LONDON – Kei Nishikori admitted he had made a perfect start to his Wimbledon campaign as the 10th seed moved into the third round with a 6-3, 6-2, 6-1 thrashing of American qualifier Denis Kudla on Thursday.
Nishikori has never gone past the third round at the All England Club in five attempts, but the world No. 12 looks a good bet to end that frustrating run this year.
He was far too strong for Kudla, hitting 40 winners to just 14 from the 136th-ranked, and hasn’t dropped a set in his opening two matches.
The 24-year-old will face Italy’s Simone Bolelli for a place in the last 16.
“It’s been almost perfect first and second rounds for me,” Nishikori said.
“This year after the clay-court season I gained more confidence. My tennis is changing, more consistent, and everything is going well.
“Even on grass, my serve is getting better. Also I can be more aggressive from the ground strokes now. I try to come in more on grass especially. I feel really comfortable.”
Nishikori had expected to face a tough test from German 22nd seed Philipp Kohlschreiber in the last 32, but instead he has a winnable tie against Bolelli, the world No. 132 who only qualified for the tournament as a lucky loser, defeating Tatsuma Ito in the first round before shocking Kohlschreiber.
Nishikori, whose best run at a Grand Slam came in 2012 when he reached the Australian Open quarterfinals, has lost in the Wimbledon third round for the last two years.
But his pre-Wimbledon grasscourt practice sessions with coach Michael Chang appear to be paying dividends already.
Following that intense training period with former French Open champion Chang, Nishikori reached the Halle semi-finals on grass.
He was never threatened by Ukraine-born Kudla, a 21-year-old who looked out of his depth as the Japanese star cruised to victory in 88 minutes on Court 18.
Asked if he feels ready to make a long run at Wimbledon, Nishikori’s upbeat response spoke volumes.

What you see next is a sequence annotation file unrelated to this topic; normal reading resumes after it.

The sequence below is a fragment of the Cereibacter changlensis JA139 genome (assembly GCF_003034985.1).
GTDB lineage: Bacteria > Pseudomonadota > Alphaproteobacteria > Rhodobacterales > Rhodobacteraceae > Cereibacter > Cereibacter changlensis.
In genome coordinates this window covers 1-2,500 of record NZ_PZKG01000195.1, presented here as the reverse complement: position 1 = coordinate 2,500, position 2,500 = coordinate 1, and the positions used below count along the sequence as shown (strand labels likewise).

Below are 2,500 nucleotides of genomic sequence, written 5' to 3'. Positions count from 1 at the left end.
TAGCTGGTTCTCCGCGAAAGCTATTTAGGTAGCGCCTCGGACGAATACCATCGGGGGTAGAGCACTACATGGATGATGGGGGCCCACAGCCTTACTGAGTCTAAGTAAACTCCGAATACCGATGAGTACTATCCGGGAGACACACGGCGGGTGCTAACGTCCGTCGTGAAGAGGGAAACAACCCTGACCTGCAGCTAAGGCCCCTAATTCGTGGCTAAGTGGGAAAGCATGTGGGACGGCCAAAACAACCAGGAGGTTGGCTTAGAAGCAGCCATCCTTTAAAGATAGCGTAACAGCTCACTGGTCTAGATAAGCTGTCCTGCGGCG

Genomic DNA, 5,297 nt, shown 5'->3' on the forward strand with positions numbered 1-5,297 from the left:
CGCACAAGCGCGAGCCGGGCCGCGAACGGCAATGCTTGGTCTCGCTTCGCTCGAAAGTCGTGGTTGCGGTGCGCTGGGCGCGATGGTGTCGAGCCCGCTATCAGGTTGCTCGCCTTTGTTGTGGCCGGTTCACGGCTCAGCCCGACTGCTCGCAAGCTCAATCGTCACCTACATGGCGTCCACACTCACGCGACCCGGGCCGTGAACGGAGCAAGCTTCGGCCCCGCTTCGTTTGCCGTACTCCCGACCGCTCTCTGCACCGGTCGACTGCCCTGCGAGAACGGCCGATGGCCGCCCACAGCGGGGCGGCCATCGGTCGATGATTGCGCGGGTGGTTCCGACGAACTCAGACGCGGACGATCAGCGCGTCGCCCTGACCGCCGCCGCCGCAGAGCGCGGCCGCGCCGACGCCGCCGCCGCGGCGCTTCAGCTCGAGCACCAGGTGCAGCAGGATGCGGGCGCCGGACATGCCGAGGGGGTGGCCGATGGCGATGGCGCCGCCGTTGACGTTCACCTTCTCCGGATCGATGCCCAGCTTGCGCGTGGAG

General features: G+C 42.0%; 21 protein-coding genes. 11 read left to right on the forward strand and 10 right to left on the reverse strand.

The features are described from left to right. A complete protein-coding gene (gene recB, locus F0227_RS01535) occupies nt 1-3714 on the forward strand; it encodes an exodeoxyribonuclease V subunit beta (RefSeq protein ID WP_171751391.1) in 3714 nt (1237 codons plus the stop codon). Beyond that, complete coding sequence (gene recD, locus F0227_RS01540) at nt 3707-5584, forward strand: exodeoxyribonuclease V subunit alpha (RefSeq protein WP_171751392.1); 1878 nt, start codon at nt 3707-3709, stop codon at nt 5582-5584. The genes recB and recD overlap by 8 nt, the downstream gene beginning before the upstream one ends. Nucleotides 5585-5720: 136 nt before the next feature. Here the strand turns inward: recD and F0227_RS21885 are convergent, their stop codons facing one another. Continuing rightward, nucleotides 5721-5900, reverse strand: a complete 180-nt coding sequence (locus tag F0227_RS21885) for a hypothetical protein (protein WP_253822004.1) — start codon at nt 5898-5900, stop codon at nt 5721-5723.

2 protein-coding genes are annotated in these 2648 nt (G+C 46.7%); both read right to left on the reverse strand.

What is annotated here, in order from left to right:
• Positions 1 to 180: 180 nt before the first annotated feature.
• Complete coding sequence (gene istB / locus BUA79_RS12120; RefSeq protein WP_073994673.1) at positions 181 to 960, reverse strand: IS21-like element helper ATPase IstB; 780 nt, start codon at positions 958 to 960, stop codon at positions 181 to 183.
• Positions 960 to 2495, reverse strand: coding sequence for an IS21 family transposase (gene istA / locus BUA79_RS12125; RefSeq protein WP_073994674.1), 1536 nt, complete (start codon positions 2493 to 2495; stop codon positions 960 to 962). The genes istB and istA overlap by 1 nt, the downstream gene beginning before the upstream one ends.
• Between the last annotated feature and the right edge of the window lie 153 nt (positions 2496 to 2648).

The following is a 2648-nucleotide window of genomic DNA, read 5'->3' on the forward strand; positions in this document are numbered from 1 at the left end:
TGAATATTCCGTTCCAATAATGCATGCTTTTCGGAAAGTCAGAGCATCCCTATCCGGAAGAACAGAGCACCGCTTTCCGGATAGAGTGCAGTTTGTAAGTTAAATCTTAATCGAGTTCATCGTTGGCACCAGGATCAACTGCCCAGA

“Hopefully I can go win the next one and make a big jump here,” he said.
“It was almost a perfect game for me. I was able to break his serve early in each set and that meant I could relax. I was able to attack his ground strokes. Also I returned well today.
“He didn’t have a big serve, so I was able to put some pressure on his service game. Everything worked well today.”
Two years after being knocked out in the second round of Wimbledon by Lukas Rosol, Rafael Nadal found himself one point away from falling behind two sets to love to the same player on the same Centre Court in the same round.
It looked like another huge upset was in the making.
But the Spaniard ripped a forehand winner to erase the set point and Rosol double-faulted two points later to give Nadal the set. With that sudden shift in momentum, Nadal rallied for a 4-6, 7-6 (8-6), 6-4, 6-4 victory that sent him into the third round at the All England Club.
“The difference maybe is one point,” the two-time champion said. “Maybe if I lose that set point in the second set, if that forehand down the line went out, maybe (I) will be here with a loss.
“But that’s the sport. That forehand was a perfect forehand for that moment.”
Things were much easier for seven-time champion Roger Federer, who served 25 aces — including three in a row in the final game — to cruise past left-handed qualifier Gilles Muller of Luxembourg 6-3, 7-5, 6-3.